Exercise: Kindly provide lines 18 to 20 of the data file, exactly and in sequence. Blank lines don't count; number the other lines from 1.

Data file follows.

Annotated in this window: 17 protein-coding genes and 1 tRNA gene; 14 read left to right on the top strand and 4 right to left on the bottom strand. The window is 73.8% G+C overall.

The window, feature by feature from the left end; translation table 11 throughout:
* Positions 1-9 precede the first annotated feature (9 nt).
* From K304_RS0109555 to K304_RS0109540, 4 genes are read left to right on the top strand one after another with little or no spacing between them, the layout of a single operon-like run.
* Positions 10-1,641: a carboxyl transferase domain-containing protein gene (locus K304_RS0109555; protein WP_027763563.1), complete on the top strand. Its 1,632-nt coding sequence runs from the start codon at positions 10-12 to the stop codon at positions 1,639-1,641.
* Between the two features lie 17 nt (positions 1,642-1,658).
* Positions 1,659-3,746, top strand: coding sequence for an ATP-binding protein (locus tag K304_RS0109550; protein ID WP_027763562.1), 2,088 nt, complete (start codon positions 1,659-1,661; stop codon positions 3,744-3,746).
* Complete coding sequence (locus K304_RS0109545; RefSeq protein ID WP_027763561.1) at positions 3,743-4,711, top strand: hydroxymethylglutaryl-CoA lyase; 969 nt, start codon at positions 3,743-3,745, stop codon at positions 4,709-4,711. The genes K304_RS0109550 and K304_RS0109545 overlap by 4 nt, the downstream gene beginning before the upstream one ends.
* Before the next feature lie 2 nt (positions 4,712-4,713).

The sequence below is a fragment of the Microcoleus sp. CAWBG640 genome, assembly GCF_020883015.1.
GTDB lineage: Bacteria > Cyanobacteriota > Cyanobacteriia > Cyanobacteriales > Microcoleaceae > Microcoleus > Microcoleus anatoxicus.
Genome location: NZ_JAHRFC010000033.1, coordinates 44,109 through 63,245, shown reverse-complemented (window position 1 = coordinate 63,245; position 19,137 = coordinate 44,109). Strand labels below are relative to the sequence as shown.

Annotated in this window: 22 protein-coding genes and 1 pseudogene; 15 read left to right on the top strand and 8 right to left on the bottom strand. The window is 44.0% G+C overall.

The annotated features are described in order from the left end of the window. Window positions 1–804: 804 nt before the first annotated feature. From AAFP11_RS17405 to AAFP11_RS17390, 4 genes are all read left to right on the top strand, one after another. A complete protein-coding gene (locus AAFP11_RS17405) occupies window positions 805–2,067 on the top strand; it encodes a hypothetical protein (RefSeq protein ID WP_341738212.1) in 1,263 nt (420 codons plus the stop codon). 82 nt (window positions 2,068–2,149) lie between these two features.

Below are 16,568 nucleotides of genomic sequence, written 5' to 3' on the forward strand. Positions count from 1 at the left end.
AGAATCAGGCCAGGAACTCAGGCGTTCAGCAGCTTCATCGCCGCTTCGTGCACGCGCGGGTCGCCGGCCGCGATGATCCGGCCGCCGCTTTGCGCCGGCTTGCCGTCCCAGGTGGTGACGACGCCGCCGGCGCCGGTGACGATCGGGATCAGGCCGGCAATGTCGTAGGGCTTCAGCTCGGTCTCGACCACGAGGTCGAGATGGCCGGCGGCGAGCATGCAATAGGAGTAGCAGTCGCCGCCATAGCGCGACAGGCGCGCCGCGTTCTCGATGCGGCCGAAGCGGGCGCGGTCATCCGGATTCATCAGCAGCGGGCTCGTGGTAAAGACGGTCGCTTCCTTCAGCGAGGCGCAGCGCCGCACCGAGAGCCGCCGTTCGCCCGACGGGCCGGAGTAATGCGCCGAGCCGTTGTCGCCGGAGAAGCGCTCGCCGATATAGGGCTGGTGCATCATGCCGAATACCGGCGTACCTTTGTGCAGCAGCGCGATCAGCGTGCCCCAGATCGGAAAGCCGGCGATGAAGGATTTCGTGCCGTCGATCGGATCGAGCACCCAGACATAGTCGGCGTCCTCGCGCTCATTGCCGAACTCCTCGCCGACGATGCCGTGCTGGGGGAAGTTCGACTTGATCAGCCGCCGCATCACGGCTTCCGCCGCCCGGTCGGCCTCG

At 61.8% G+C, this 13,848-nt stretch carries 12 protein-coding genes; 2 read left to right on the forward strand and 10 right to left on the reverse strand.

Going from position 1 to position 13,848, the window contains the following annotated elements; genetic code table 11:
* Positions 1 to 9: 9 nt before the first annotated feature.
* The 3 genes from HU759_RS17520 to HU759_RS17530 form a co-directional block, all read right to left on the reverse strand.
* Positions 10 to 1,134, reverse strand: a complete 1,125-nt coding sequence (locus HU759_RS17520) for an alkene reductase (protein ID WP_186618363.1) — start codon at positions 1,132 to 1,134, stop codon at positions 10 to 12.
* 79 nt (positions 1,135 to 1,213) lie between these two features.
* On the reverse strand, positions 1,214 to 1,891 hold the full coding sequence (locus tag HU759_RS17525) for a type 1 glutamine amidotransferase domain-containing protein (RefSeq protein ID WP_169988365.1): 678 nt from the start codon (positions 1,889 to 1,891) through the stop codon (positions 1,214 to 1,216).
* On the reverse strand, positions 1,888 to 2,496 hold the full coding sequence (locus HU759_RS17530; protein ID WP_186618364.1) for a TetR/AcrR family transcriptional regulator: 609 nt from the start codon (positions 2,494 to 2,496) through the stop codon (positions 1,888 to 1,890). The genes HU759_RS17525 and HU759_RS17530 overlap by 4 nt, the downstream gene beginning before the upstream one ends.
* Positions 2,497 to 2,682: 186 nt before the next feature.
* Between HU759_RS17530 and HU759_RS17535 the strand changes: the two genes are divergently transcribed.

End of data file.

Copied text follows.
Going from position 1 to position 13,848, the window contains the following annotated elements; genetic code table 11:
* Positions 1 to 9: 9 nt before the first annotated feature.
* The 3 genes from HU759_RS17520 to HU759_RS17530 form a co-directional block, all read right to left on the reverse strand.